YEP Letters: February 2

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Check out today’s YEP letters.

Sinister side of devolution in public transport

Denis Angood, Stanningley

The devolution of Yorkshire is once again high on the parliamentary calendar. But is there a sinister meaning in the word or its near neighbours “desolation” and “devaluation”?

Leeds and its neighbours once had their own public transport system, run by the themselves for the benefit of the community. Alas, along came privatisation.

The privatisation of public transport was undertaken because Mrs Thatcher stated that there was no competition. In her opinion there was no opportunity for any independent company to gain a foothold.

Is the legacy 30 years down the line what Mrs T envisaged? I dread to think that she wished today’s reality upon the travelling public. I believe what she wanted was more operators who would compete between themselves to offer their services at prices people could and would afford to pay.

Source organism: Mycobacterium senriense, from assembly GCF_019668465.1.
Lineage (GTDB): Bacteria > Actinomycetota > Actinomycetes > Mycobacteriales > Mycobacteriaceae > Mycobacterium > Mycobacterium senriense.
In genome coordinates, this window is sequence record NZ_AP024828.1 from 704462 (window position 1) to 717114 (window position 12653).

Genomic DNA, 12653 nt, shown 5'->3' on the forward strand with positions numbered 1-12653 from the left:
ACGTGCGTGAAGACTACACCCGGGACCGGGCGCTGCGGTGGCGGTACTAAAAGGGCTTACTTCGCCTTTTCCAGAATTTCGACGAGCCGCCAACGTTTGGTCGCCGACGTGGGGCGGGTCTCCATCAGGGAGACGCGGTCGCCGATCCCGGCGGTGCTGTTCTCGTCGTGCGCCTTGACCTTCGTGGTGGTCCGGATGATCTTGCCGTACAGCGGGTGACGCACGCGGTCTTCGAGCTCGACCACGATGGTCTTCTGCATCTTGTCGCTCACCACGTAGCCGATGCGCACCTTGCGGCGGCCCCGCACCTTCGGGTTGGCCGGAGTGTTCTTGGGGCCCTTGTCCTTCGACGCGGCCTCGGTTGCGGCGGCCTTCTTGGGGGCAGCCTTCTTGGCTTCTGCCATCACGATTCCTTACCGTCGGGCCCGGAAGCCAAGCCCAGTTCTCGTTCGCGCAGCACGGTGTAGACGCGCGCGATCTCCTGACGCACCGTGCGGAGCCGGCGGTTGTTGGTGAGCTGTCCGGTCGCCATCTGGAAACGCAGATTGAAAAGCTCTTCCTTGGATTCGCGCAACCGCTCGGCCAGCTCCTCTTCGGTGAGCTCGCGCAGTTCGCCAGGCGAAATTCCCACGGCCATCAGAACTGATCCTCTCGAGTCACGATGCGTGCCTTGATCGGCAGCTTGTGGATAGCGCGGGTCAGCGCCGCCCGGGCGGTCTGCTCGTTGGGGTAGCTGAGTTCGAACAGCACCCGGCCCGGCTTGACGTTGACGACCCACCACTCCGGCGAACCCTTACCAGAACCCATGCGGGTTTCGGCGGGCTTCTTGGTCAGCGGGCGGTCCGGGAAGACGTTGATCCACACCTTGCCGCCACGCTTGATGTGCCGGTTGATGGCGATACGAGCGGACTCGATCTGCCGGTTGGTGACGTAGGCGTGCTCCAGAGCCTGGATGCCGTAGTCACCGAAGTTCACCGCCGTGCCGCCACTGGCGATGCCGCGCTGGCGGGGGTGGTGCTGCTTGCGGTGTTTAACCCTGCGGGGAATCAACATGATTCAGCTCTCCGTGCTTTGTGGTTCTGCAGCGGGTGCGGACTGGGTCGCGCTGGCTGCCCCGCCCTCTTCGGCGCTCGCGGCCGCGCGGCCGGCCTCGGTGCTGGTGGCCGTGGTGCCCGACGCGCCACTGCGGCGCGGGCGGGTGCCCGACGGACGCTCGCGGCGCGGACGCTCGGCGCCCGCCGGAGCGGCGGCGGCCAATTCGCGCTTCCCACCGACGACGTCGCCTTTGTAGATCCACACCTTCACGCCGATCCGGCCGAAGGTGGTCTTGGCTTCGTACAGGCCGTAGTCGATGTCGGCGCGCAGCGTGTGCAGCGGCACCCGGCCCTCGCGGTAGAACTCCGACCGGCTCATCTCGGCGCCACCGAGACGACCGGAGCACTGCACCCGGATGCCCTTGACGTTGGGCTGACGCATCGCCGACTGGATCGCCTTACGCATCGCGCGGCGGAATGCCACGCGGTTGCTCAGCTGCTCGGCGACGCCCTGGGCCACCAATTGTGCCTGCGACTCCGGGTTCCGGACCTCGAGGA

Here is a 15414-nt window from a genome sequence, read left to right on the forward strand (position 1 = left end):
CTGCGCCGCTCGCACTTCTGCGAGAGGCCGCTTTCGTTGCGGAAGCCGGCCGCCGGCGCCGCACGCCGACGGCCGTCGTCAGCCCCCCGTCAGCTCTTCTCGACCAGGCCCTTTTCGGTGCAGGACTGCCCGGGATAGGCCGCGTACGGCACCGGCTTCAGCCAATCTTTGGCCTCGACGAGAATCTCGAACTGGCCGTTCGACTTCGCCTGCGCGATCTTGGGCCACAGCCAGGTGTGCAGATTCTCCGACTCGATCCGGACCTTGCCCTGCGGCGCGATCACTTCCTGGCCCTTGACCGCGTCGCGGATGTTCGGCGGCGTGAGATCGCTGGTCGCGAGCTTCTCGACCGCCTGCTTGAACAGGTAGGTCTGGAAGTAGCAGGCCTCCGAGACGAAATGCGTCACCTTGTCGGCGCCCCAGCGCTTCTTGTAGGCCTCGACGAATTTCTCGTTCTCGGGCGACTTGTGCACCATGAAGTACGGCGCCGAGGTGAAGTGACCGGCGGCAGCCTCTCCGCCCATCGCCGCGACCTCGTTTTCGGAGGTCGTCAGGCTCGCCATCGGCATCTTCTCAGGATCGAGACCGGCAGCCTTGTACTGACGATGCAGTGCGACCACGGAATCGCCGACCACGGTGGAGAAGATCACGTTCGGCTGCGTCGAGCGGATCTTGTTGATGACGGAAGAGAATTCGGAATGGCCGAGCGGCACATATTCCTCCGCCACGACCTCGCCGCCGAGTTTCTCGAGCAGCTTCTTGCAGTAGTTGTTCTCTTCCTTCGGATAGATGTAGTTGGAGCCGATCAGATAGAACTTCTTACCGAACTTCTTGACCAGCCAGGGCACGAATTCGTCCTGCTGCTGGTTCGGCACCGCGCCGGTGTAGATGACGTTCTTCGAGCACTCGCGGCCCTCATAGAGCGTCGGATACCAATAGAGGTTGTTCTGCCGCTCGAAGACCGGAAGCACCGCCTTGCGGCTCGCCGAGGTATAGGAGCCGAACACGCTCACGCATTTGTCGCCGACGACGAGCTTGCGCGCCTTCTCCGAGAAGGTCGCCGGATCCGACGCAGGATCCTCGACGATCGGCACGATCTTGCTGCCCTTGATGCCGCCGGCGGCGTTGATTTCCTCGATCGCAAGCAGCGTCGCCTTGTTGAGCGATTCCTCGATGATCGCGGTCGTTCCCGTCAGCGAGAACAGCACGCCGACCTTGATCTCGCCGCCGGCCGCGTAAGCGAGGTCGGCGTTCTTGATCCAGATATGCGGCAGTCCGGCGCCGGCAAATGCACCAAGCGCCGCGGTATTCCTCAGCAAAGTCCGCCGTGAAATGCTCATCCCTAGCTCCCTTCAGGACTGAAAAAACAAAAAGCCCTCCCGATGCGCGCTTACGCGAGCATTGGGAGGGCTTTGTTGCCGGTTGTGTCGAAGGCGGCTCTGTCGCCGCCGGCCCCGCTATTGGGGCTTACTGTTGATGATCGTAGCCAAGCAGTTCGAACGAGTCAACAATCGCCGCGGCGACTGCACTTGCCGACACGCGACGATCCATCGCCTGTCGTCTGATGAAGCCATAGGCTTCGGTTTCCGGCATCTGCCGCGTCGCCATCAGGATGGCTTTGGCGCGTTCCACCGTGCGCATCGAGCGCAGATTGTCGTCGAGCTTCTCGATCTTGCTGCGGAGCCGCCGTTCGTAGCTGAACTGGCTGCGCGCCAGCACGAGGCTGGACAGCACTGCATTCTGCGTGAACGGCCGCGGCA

Leeds City Transport was one of the biggest municipal operators in the country, it provided a tram system that was envied worldwide and supplemented with buses where necessary. In its heyday, its success meant it contributed to the city’s coffers.

In the prosperous late 1950s and early 60s as wages increased so did people’s “necessities” – TVs, washing machines, cars etc.

We saw the demise of the trams, a reduction in the number of passengers, fare rises and wage increases – the strength of the unions were all contributing factors.

Spiralling costs were prohibiting investment and fares rose to keep pace which caused people to begin to grumble about public transport. Some people looked upon that as a means of introducing changes.

Now we have a monopoly of two companies virtually controlling local transport services in this country. Did Mrs T foresee this happening? I don’t think so.